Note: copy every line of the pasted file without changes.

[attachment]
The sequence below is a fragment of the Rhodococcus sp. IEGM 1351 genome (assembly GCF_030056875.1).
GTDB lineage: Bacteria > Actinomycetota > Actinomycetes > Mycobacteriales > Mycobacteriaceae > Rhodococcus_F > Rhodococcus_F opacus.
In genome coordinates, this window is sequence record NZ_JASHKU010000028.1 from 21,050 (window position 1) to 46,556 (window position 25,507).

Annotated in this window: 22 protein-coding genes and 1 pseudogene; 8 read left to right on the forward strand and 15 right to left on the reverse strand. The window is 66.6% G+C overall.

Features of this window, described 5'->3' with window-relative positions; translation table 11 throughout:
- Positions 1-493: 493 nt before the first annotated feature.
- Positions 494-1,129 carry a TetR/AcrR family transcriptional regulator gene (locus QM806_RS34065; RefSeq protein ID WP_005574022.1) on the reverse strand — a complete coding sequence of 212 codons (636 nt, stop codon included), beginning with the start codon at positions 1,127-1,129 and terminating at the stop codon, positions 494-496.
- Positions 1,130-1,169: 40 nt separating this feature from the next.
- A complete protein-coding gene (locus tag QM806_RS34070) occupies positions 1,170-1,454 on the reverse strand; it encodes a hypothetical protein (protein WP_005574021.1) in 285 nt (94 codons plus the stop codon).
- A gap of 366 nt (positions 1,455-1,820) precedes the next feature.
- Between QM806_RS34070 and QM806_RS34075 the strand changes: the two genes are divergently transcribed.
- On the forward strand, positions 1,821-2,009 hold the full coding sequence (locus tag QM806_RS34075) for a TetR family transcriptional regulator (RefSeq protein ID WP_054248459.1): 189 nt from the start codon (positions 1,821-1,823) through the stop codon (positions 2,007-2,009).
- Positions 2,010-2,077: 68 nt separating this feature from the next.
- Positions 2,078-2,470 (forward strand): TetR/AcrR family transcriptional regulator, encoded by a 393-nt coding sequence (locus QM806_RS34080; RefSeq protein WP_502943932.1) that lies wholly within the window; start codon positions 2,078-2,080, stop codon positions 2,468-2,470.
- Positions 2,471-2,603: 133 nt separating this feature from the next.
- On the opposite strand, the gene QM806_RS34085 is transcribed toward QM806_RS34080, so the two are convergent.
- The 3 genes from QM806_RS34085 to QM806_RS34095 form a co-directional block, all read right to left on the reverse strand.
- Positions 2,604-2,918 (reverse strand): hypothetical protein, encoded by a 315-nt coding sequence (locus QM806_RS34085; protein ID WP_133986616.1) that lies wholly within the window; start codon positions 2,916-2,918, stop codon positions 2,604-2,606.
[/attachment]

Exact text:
The sequence below is a fragment of the Rhodococcus sp. IEGM 1351 genome (assembly GCF_030056875.1).
GTDB lineage: Bacteria > Actinomycetota > Actinomycetes > Mycobacteriales > Mycobacteriaceae > Rhodococcus_F > Rhodococcus_F opacus.
In genome coordinates, this window is sequence record NZ_JASHKU010000028.1 from 21,050 (window position 1) to 46,556 (window position 25,507).

Annotated in this window: 22 protein-coding genes and 1 pseudogene; 8 read left to right on the forward strand and 15 right to left on the reverse strand. The window is 66.6% G+C overall.

Features of this window, described 5'->3' with window-relative positions; translation table 11 throughout:
- Positions 1-493: 493 nt before the first annotated feature.
- Positions 494-1,129 carry a TetR/AcrR family transcriptional regulator gene (locus QM806_RS34065; RefSeq protein ID WP_005574022.1) on the reverse strand — a complete coding sequence of 212 codons (636 nt, stop codon included), beginning with the start codon at positions 1,127-1,129 and terminating at the stop codon, positions 494-496.
- Positions 1,130-1,169: 40 nt separating this feature from the next.
- A complete protein-coding gene (locus tag QM806_RS34070) occupies positions 1,170-1,454 on the reverse strand; it encodes a hypothetical protein (protein WP_005574021.1) in 285 nt (94 codons plus the stop codon).
- A gap of 366 nt (positions 1,455-1,820) precedes the next feature.
- Between QM806_RS34070 and QM806_RS34075 the strand changes: the two genes are divergently transcribed.
- On the forward strand, positions 1,821-2,009 hold the full coding sequence (locus tag QM806_RS34075) for a TetR family transcriptional regulator (RefSeq protein ID WP_054248459.1): 189 nt from the start codon (positions 1,821-1,823) through the stop codon (positions 2,007-2,009).
- Positions 2,010-2,077: 68 nt separating this feature from the next.
- Positions 2,078-2,470 (forward strand): TetR/AcrR family transcriptional regulator, encoded by a 393-nt coding sequence (locus QM806_RS34080; RefSeq protein WP_502943932.1) that lies wholly within the window; start codon positions 2,078-2,080, stop codon positions 2,468-2,470.
- Positions 2,471-2,603: 133 nt separating this feature from the next.
- On the opposite strand, the gene QM806_RS34085 is transcribed toward QM806_RS34080, so the two are convergent.
- The 3 genes from QM806_RS34085 to QM806_RS34095 form a co-directional block, all read right to left on the reverse strand.
- Positions 2,604-2,918 (reverse strand): hypothetical protein, encoded by a 315-nt coding sequence (locus QM806_RS34085; protein ID WP_133986616.1) that lies wholly within the window; start codon positions 2,916-2,918, stop codon positions 2,604-2,606.